We are all aware that when our skin is exposed to the sun, we tan.
This occurs because part of our skin cells produce’melanin,’ a reddish-brown pigment that protects our skin from the sun by absorbing UV radiation. Melanin is also responsible for the colour of our skin and hair.
However, in a disease called ‘hyperpigmentation’ (or simply ‘pigmentation,’) too much of this pigment is generated, resulting in patches of extra melanin in the skin. As a result, specific areas of our skin get darker.
So, what’s causing this melanin overproduction?
A number of things have a role in this. They are –
#1 UV Rays
Because of the free radical damage caused by constant exposure to the sun’s UV rays, pigmentation might develop. These damages generally occur decades before any outward evidence of them is visible.
Skin pigmentation susceptibility is influenced by our genetic composition.
#3 Hormonal disorders
Hormonal imbalances can lead to an increase in the synthesis of melanin.
Now, maybe more significantly (for some), how might pigmentation be treated?
While various treatments are presently being investigated (such as depigmentation chemicals and lasers), not all of them are advised because they may cause skin damage and exacerbate the problem.
Protecting the skin from the sun’s UV rays appears to be the most efficient approach to cure pigmentation in the first place.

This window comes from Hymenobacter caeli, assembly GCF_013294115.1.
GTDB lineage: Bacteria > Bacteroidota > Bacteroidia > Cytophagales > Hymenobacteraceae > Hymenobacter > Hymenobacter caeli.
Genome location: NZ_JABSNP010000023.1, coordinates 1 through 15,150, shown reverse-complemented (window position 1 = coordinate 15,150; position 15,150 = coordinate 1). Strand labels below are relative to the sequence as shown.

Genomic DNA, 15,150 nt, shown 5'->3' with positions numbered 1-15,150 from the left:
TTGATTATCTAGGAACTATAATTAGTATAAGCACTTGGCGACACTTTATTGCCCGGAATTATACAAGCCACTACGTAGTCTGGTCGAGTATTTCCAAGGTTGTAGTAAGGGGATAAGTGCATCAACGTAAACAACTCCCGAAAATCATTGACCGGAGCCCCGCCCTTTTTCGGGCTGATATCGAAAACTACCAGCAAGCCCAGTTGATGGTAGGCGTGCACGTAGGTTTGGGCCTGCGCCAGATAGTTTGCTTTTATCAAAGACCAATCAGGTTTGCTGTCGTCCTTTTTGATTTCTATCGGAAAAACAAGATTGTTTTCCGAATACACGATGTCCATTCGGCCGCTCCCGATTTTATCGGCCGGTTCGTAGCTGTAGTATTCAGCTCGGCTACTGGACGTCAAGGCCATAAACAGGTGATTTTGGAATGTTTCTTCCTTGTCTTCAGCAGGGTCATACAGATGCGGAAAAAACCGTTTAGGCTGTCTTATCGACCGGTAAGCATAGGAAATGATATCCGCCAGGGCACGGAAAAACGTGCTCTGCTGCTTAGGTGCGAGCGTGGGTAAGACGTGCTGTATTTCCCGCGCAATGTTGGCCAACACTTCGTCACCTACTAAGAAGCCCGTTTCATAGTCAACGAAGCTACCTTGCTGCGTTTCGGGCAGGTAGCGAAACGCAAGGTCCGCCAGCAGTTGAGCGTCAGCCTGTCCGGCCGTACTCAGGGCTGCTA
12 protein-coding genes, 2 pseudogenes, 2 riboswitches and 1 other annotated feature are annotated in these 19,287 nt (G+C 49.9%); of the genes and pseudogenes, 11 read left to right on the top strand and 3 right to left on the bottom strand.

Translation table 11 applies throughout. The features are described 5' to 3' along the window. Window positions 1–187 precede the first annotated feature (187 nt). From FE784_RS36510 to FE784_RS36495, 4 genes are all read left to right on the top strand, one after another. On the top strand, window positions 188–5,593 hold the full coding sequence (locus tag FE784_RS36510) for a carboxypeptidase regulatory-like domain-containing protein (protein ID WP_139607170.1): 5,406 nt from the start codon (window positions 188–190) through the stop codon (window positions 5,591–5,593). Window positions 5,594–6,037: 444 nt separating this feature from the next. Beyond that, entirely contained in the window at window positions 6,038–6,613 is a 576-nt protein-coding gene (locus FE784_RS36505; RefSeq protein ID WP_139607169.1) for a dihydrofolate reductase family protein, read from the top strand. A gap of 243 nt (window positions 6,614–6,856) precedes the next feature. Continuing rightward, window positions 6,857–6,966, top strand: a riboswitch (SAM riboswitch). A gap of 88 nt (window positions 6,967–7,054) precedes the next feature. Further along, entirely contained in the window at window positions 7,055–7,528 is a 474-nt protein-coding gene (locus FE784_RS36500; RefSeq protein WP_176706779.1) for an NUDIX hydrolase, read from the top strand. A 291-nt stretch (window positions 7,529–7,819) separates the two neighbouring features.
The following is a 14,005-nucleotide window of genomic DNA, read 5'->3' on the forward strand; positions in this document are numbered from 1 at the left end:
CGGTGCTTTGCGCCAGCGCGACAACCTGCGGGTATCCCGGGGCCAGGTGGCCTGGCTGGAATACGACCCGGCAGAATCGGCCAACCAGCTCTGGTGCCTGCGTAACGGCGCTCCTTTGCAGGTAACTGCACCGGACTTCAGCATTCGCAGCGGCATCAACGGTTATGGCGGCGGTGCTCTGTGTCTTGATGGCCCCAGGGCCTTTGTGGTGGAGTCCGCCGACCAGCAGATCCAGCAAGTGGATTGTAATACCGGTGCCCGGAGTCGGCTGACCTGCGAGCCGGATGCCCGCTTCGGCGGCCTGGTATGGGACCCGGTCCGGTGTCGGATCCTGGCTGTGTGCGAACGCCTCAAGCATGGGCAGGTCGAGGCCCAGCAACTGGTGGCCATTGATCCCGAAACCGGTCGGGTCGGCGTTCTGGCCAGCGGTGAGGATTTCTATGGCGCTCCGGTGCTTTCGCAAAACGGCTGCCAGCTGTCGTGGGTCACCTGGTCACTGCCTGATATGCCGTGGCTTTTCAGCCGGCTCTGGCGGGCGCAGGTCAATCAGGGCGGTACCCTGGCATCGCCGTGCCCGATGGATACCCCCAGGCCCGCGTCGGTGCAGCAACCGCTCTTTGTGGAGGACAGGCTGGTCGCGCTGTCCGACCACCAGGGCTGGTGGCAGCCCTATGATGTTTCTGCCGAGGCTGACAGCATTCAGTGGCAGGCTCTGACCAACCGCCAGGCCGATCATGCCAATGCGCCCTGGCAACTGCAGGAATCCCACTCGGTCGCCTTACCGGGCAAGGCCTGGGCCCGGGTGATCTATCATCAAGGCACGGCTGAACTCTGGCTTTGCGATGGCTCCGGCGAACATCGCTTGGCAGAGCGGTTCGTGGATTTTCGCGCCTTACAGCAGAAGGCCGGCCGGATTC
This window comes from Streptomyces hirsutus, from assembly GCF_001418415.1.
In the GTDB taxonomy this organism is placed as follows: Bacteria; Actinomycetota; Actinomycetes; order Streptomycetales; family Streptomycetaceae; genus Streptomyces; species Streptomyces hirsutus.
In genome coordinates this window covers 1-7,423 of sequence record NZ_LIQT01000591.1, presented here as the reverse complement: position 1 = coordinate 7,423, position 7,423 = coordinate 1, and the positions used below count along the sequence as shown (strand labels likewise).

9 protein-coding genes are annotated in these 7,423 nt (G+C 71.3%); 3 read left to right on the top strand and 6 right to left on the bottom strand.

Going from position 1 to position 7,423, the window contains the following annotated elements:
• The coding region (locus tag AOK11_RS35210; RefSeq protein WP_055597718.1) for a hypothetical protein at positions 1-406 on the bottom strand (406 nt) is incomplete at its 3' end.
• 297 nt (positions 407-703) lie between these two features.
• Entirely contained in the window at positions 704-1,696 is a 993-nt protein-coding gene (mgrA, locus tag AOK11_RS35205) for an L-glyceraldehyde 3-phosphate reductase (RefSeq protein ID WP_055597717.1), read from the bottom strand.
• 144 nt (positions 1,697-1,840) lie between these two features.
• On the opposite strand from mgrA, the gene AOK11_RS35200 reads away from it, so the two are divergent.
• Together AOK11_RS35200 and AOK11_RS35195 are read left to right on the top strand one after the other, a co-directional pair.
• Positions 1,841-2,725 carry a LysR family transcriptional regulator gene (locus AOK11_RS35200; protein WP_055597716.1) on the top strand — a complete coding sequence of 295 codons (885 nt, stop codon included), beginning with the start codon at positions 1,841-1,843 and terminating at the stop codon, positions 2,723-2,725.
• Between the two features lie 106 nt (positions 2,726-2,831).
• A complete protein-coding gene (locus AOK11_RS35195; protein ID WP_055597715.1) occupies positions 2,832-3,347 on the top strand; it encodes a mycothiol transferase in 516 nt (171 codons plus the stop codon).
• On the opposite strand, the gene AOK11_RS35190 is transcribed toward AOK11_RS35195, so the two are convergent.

We may attempt to protect ourselves internally with antioxidants, in addition as having physical sun protection (using a broad spectrum sunscreen).
Antioxidants are chemicals that stabilise free radicals, stopping them from doing harm and even reducing the harm they do. While the body possesses its own antioxidants, a poor diet and environmental conditions (such as pollution) can cause the body to produce too many free radicals for them to handle.
As a result, include antioxidant-rich foods in your diet is always a good idea. Especially:
-a) Copper-binding antioxidants
Copper is required by the body to produce melanin. Some antioxidants bind to copper, making it unavailable for melanin production – a simple but effective way to reduce melanin production.
Antioxidants like vitamin C are a good example. Bell peppers, dark green vegetables, citrus fruits (such as oranges), tomatoes, peas, and papaya are all high in vitamin C.
-b) Antioxidants that help the body’s natural antioxidants to last longer
Some antioxidants, such as vitamin E and lycopene (an antioxidant that gives tomatoes their red colour), have the ability to encounter and neutralise free radicals before they cause harm. This frees up the body’s natural antioxidants to focus on preserving the skin’s health.
Combining vitamin C with vitamin E, however, has been found to be more effective and long-lasting. Vitamin C and E administered combined on the skin of mice reduced tanning by 70-80% in one scientific study!
For those of us who struggle to acquire enough of these nutrients in our daily diets, it may be time to consider supplementation. After all, their advantages go well beyond treating skin pigmentation, and they play a critical role in preserving (and even enhancing) our health in a variety of ways!
For customized nutrition plan reach out to us at +91-9743430000 or write to us at www.quanutrition.com.
Ryan Fernando is an Award-winning celebrity Sports Nutritionist with 2GUINNESS world record and 2 Olympic medals under his belt. His client list include Olympic wrestler Sushil Kumar, cricketer Shikhar Dhawan & bollywood superstars Aamir Khan & Abhishek Bachchan. He is Chief Nutritionist at QUA Nutrition Signature Clinics.